On TheCorporateCounsel.net, we have kicked off an online survey regarding how companies are dealing with compensation committees and compensation consultants. Go ahead and participate now!
We have posted the final results on our recent survey about how shareholders are allowed to contact directors. Among the results from 74 respondents, at 64% of the companies, corporate secretaries handle shareholder communications – it’s the GC at 15% of the companies responding. Of these companies, 62% allow shareholder communication via regular mail; 32% allow emails and 21% allow telephone calls.
Chewing the Fat about Martha Stewart
As Martha’s trial winds up, Alan Dye and I were discussing how the Martha Stewart case raises interesting issues about news of an insider’s trades. The first question is whether an insider’s planned or even completed – but not reported – sales are material information. In a Waksal-style panic dump, it seems the information would likely be considered material. A small sale of an insignificant percentage of the insider’s stock, on the other hand, might not be viewed as material.
If the news is material, trading on it violates Rule 10b-5 only if trading breaches a duty (as the S.Ct. said in Dirks). In the Martha Stewart case, the government’s theory is that Bacanovic breached a contractual duty to his employer, Merrill Lynch, by tipping Martha – and that Martha was a knowing tippee (ie., she knew she was getting the information in violation of Bacanovic’s duty). Query what the breach of duty would have been if Sam had told Martha himself.
The Martha Stewart case also raises interesting issues regarding an issuer’s obligations when it knows an insider plans to sell stock. Consider this: the company has a pre-clearance policy and a ten day quarterly window period for trading. The window is open, and no material company news is pending. Several of the executives sit around and decide that this would be a good time to sell some stock. They all pre-clear through the GC, who also plans to sell some stock. Would you tell any of the execs, or the GC, that they can’t sell unless they publicly announce, in advance, that they plan to sell? A group of ABA members are going to get together to brainstorm these issues at the ABA’s Business Law Section Spring Meeting in April.
IASB Requires Expensing in ’05
Last week, the International Accounting Standards Board (IASB) adopted International Reporting Standard 2 that will require issuers in the European Union to treat the costs of providing stock options as an expense on their financial statements. This new standard becomes effective on January 1, 2005.
In the United States, the Financial Accounting Standards Board is expected to issue its own exposure draft in March. The FASB has indicated that it will recommend not only the Black-Scholes method but also a binomial or similar method for valuing the stock options.
The IASB is selling copies of the new standard from its website – so much for regulatory transparency. They should follow the FASB’s lead, who started posting its standards for free a few months ago.
SEC Proposes Mutual Fund Mandatory Redemption Fee/ 401(k) Plans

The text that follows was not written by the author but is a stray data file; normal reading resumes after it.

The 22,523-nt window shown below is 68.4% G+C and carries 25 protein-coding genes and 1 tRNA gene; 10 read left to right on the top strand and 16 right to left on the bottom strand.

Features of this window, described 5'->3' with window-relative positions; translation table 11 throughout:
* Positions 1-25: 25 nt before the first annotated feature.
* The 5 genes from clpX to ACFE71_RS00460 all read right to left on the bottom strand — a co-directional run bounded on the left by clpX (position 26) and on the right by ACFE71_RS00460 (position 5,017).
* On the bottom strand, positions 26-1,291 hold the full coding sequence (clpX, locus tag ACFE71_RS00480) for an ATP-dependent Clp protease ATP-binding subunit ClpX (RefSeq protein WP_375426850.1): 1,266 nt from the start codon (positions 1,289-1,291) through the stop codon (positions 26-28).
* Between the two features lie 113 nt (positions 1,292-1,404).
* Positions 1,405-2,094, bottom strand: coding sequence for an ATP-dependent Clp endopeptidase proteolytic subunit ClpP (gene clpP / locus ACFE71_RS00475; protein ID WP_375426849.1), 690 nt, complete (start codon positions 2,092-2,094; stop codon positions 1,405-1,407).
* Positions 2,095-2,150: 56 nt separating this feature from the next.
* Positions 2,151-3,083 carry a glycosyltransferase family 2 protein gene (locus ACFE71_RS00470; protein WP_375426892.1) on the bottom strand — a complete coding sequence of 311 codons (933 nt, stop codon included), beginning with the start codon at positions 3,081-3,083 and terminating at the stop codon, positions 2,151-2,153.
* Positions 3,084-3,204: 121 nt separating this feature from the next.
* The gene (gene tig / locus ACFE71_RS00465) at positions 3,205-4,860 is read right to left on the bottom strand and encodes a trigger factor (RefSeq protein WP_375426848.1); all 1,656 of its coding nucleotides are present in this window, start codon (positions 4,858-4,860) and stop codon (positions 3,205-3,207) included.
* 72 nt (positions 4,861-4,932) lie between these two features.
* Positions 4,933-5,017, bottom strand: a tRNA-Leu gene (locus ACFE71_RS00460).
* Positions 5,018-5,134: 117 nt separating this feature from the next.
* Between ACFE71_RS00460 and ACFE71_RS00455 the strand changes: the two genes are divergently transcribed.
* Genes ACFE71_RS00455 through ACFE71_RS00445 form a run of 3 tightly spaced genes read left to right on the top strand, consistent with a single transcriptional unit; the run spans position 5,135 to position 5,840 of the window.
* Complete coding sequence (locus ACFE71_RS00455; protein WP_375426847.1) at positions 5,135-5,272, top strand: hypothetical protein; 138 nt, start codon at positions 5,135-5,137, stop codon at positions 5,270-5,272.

Yesterday, the SEC proposed Rule 22c-2 under the Investment Company Act to require open-end investment companies to impose a 2% redemption fee on the proceeds of shares that an investor redeems within 5 business days after purchasing the shares. The vote by the Commission for putting the proposal out for comment was 4 in favor with Commissioner Atkins voting no.
From our roving reporter Mike Holliday comes this summary – based on brief notes from the meeting and subject to the actual wording of the proposed rule and the proposing release:
The proposed redemption fee is aimed at the costs created by market timers in mutual funds. The proposal would affect and impose requirements on 401k plans, and 401k plans were included in the discussion at the meeting. For example, Ch Donaldson referred to the reported market timing by certain members of a Boilermakers Union Local in the union’s 401k-type retirement plan. Paul Royce, Director of the Division of Investment Management, referred to market timing in accounts without fees and tax consequences through retirement plans.
Much of the investment in funds is held through financial intermediaries such as banks, broker-dealers, insurance companies and retirement savings plans. Financial intermediaries would be required to participate in implementation of the rule. The financial intermediaries would have to assess the fees and forward the proceeds to the fund, or provide enough information to the funds so they could assess the fees.
There will be three “exceptions” to the fee:
1. The fee will be calculated against the shares held the longest, which would be considered the shares redeemed first – similar to the FIFO accounting concept – so that any shares held more than five business days would be used up first before any fee would be imposed.
2. There would be a di minimus exception of $2,500
3. There would be a provision for a fee waiver for financial emergencies (with a $10,000 limit).
In addition, certain funds would be exempt such as money market funds, exchange traded funds, and funds geared to attract market timers if they provide adequate disclosure.
The financial intermediaries would be required to deliver enough information to funds to permit the funds to oversee the intermediaries’ efforts to collect the fees, and to permit fund managers to bar frequent traders from the fund.
The Commission will also seek comments on fair value pricing and seek other solutions to combat abusive market timing activity.